Category Archives: War Commentary

Bloviation From Toronto

I assume that our weblogging friends from the Great White North will have this cretin for breakfast, but I’ll take my shots at his latest Pilgeresque offering from my location in the more temperate latitudes anyway.

America’s allies and friends were initially reluctant to openly criticize Bush’s philippic, but in recent days the president’s aggressive, triumphalist policies have come under fierce attack around the world, and particularly so in Europe.

Ummm….yes. So? You say this as though it’s a bad thing.

Bush administration spokesmen reject all foreign criticism.

No, not all. Just ignorant, America-phobic criticism. Like this opinion piece.

Secretary of State Colin Powell increased war fever by blasting Iran for “meddling” in Afghanistan. This is rich, coming from the U.S., which just invaded Afghanistan, overthrew its government, installed a client regime in Kabul, and is setting up permanent military bases there.

Well, why don’t we ask the Afghan people (you know, the ones who are no longer being crushed under walls, or having their nails pulled out, or who can once again listen to music or watch a soccer game without executions as half-time entertainment) which country they would prefer to be meddling in their affairs?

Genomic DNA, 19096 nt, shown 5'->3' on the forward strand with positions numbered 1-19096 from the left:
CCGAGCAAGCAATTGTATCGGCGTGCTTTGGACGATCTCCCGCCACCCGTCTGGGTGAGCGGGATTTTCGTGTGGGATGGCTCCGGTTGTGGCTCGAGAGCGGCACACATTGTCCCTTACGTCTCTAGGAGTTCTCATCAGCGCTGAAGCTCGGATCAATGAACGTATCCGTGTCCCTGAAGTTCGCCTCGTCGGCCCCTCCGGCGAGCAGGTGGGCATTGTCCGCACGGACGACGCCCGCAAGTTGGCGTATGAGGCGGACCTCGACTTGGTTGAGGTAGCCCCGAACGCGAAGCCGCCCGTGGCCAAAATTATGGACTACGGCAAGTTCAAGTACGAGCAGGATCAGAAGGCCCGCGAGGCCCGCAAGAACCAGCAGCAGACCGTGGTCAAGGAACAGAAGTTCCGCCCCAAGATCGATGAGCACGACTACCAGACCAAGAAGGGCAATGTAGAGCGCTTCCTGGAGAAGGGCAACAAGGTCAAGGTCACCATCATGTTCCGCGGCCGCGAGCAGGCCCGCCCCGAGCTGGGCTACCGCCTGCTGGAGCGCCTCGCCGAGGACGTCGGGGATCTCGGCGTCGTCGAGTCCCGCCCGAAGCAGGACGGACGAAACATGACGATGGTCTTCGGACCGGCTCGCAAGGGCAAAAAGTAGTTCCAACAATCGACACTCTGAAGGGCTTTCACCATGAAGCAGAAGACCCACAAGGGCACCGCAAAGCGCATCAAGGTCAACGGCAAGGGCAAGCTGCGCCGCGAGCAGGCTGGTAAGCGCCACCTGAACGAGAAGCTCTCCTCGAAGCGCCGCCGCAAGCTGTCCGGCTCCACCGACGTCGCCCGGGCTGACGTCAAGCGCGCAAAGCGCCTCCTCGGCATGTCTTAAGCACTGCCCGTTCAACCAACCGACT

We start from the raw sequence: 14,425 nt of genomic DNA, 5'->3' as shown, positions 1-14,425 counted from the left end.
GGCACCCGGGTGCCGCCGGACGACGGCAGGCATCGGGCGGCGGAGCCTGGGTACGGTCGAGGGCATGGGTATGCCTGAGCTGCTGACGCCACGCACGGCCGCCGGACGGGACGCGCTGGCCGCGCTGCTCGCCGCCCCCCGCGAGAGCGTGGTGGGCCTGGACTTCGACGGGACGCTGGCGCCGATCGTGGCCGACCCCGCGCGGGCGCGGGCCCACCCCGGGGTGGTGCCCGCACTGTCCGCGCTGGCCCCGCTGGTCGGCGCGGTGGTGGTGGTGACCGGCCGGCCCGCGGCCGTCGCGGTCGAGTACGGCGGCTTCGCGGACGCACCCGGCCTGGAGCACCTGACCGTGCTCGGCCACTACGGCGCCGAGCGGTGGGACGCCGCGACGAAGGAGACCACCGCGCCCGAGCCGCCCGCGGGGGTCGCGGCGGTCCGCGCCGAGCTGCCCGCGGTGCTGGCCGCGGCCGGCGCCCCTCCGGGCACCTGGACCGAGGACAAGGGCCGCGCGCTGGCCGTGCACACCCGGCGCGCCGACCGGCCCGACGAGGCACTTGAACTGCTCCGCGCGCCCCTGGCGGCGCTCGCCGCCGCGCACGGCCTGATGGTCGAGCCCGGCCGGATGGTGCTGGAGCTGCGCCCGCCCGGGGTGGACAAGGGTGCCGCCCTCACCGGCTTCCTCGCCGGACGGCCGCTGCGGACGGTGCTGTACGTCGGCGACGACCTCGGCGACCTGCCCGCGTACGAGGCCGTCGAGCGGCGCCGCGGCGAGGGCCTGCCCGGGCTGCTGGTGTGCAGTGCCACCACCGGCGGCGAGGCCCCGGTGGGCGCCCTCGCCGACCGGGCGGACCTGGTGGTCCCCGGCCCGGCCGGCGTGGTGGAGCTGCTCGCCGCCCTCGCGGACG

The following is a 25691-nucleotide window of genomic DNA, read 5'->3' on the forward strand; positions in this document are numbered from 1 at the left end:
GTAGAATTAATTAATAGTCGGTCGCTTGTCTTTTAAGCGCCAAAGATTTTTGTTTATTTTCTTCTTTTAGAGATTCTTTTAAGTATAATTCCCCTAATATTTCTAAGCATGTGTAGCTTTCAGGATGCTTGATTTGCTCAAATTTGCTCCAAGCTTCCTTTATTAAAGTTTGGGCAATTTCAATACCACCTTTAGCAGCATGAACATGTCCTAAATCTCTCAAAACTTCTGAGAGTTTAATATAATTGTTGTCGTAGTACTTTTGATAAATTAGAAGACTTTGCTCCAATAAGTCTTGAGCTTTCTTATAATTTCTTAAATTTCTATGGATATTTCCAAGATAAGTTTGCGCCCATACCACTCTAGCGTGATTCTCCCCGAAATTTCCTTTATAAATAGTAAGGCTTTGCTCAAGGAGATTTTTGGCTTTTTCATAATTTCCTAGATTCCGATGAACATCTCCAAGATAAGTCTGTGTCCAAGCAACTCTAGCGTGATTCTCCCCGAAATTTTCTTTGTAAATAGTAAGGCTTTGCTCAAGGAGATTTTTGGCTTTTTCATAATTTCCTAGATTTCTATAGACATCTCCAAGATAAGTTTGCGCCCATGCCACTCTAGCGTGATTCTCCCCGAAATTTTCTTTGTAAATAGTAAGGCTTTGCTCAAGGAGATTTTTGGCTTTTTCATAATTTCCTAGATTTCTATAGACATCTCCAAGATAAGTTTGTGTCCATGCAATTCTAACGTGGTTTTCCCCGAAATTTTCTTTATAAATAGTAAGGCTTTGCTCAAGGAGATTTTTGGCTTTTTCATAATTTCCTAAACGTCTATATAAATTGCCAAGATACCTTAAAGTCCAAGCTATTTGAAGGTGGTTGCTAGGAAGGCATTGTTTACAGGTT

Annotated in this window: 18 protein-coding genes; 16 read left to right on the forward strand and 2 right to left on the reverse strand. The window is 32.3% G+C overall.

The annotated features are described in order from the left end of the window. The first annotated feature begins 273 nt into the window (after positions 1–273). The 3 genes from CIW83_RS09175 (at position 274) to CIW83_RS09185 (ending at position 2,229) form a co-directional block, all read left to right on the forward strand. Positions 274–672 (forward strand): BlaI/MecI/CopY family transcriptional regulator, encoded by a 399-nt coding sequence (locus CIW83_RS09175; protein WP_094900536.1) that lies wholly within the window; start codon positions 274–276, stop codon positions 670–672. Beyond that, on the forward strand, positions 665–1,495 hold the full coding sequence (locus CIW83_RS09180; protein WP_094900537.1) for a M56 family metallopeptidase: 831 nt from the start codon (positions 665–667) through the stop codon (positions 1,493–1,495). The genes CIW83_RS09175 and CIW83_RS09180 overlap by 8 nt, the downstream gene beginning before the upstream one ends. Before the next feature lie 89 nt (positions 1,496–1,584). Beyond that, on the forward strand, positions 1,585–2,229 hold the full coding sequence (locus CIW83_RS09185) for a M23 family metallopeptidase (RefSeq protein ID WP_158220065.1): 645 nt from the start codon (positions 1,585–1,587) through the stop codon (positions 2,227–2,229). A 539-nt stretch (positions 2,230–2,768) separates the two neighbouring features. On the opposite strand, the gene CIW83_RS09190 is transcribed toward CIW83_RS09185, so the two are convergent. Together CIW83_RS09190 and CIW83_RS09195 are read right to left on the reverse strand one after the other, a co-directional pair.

Threatening war against Iran for seeking to advance its interests in neighbouring Afghanistan shows just how irrational and imperially arrogant the Bush administration is becoming.

Yes, it’s most important that we allow the people who chant “Death to America! Down with the Great Satan!” to pursue their interests…

India and Russia are also deeply involved in Afghanistan; in fact, Russia has virtually taken over the north. Yet there was not a peep from Washington about these interlopers.

I know that this may be an intellectual concept far beyond your meager neuronal capacity, but have you ever considered the possibility that it might be because neither Russia or India have ever funded people to fly airplanes into American skyscrapers?

Fifty years of painful efforts to build a framework of international law are being swept away by the Bush crusaders, who seem to have convinced themselves they are re-fighting World War II rather than dealing with a dangerous criminal conspiracy made up of a few thousand individuals.

Which “international law” would that be? The one that says that people who hide among civilians to avoid retribution, or who skulk amongst a peaceful people in civilian clothing so that they can deliberately murder thousands of innocents are entitled to POW status? Sorry, I’m not aware of any international law like that.